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Are men under-treated and women over-treated with antidepressants? Findings from a cross-sectional survey in Sweden

  • Lena Thunander Sundbom (a1) (a2), Kerstin Bingefors (a1), Kerstin Hedborg (a2) and Dag Isacson (a1)
Abstract
Aims and method

To examine gender differences in self-reported depression and prescribed antidepressants (ADs). The Hospital Anxiety and Depression Scale was used to assess depression, and information on prescribed ADs was obtained from the Swedish Prescribed Drug Register.

Results

Depression was reported by 11.7% of the participants (12.3% men and 11.2% women). ADs were prescribed for 7.6% of the participants (5.3% men, 9.8% women). Among men, 1.8% reported depression and used ADs, 10.5% reported depression but did not use ADs, and 3.6% used ADs but did not report depression. The corresponding figures for women were 2.6%, 8.6% and 7.2%.

Clinical implications

Men report depression to a greater extent than women but are prescribed ADs to a lesser extent, possibly a sign of under-treatment. Women are prescribed ADs without reporting depression more often than men, possibly a sign of over-treatment. Although the causes remain unclear, diagnostic and treatment guidelines should benefit from considering gender differences in these respects.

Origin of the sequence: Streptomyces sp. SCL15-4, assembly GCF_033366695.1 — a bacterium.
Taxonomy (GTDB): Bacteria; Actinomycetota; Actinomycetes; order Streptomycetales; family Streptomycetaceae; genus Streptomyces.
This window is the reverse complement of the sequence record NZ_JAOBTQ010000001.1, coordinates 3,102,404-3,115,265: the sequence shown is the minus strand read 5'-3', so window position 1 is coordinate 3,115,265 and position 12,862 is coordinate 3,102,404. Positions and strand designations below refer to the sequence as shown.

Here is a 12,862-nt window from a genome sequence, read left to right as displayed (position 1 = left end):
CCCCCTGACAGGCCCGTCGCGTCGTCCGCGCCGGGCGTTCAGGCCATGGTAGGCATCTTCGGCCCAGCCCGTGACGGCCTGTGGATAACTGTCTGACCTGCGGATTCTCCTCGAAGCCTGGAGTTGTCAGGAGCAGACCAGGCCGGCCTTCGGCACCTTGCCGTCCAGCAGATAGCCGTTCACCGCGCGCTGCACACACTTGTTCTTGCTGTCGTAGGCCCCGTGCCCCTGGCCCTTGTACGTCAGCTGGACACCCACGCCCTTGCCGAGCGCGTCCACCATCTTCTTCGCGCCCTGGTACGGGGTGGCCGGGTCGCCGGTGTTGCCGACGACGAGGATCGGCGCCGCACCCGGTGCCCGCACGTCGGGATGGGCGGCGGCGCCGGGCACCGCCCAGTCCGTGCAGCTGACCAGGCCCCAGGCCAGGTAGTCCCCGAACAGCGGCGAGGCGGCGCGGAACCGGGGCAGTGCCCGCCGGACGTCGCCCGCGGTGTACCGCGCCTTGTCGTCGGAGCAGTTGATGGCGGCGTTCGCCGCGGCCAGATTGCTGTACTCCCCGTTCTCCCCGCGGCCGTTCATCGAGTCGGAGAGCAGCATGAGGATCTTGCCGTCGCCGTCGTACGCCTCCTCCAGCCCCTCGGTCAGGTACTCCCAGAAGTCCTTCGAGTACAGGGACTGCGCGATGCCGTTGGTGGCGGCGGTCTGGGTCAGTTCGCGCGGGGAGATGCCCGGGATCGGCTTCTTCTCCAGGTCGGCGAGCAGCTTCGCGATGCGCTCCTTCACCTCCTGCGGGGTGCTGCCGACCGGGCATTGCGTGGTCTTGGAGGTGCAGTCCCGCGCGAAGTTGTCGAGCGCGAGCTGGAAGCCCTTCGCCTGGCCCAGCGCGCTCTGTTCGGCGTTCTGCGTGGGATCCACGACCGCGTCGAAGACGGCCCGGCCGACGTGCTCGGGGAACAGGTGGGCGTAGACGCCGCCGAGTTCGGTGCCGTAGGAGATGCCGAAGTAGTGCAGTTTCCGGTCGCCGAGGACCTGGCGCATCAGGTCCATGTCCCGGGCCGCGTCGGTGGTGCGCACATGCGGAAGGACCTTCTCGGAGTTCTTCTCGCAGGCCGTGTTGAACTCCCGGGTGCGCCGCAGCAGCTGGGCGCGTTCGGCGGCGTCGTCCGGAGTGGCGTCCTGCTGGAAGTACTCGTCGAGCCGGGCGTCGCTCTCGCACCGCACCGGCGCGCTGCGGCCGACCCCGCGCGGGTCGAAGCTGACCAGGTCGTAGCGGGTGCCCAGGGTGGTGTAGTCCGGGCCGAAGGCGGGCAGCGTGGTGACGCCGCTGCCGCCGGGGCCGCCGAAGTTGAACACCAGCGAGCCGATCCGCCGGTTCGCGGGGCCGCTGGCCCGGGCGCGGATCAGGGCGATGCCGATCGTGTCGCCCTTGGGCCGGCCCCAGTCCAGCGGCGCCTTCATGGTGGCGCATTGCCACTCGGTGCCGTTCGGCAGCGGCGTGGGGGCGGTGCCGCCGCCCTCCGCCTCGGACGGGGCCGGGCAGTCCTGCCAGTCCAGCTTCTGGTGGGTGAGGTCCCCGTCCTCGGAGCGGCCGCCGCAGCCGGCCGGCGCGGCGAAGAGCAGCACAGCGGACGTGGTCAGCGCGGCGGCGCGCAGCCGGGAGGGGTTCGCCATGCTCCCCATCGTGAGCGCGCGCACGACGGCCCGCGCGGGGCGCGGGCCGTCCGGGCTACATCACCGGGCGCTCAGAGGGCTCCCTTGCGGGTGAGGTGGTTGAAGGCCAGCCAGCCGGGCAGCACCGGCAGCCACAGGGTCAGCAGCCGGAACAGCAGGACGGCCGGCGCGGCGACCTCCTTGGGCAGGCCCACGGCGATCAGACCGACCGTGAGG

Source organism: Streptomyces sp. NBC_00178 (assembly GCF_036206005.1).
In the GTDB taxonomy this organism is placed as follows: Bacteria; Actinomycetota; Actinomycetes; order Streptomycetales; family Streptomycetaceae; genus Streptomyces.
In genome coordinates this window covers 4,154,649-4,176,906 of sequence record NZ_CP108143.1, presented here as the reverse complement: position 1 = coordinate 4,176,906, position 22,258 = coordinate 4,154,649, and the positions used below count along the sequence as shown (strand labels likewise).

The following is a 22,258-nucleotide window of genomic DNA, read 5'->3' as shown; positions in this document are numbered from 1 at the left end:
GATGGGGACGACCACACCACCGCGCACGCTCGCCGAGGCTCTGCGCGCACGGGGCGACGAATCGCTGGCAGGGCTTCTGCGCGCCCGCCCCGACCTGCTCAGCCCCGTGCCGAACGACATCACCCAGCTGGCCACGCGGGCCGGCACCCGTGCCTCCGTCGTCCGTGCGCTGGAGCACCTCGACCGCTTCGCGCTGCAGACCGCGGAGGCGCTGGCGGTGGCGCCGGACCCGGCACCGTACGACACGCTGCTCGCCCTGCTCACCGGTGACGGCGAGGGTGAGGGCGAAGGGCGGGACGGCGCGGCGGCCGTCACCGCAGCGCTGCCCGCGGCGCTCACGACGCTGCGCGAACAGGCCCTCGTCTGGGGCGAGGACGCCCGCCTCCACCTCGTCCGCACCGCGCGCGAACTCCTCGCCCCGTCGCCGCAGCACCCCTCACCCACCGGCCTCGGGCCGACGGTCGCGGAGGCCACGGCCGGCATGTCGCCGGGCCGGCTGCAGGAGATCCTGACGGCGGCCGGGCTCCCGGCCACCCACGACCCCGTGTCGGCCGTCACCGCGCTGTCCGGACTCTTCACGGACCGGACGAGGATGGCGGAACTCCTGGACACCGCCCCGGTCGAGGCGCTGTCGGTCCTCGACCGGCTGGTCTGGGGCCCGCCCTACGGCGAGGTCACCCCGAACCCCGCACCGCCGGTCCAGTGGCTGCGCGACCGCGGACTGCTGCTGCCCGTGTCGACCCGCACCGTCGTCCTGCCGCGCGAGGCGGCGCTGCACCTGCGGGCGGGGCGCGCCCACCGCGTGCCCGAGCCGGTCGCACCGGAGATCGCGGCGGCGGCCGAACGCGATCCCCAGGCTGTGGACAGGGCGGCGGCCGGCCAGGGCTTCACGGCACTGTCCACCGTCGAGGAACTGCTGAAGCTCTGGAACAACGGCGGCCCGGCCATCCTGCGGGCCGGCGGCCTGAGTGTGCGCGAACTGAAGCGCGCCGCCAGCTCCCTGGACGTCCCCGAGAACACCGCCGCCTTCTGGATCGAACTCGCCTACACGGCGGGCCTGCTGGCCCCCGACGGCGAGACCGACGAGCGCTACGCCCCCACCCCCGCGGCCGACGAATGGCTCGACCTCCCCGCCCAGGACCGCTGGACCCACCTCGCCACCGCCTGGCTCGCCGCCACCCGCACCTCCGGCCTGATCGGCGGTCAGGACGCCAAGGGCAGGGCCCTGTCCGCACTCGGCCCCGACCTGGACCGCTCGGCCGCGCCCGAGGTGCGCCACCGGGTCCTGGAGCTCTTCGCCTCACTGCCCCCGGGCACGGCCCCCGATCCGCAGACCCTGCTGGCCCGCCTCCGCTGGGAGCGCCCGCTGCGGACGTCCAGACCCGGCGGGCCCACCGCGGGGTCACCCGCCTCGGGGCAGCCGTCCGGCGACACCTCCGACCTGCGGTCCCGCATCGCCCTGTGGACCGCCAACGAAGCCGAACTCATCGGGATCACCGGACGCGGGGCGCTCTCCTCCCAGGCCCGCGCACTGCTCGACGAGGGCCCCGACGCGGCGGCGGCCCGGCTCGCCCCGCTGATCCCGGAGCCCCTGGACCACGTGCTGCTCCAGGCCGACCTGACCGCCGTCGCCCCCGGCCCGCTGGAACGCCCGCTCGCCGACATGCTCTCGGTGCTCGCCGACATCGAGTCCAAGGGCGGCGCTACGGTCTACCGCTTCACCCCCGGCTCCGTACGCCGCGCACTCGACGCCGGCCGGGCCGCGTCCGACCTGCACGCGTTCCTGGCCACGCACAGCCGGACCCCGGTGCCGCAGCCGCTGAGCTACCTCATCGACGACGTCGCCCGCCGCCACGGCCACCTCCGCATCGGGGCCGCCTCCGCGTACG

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Copyright
This is an open-access article published by the Royal College of Psychiatrists and distributed under the terms of the Creative Commons Attribution License (http://creativecommons.org/licenses/by/4.0), which permits unrestricted use, distribution, and reproduction in any medium, provided the original work is properly cited.
Corresponding author
Corresponding author: Lena Thunander Sundbom (lts@hig.se)
Footnotes
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Declaration of interest

None.

Footnotes
References
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Are men under-treated and women over-treated with antidepressants? Findings from a cross-sectional survey in Sweden

  • Lena Thunander Sundbom (a1) (a2), Kerstin Bingefors (a1), Kerstin Hedborg (a2) and Dag Isacson (a1)
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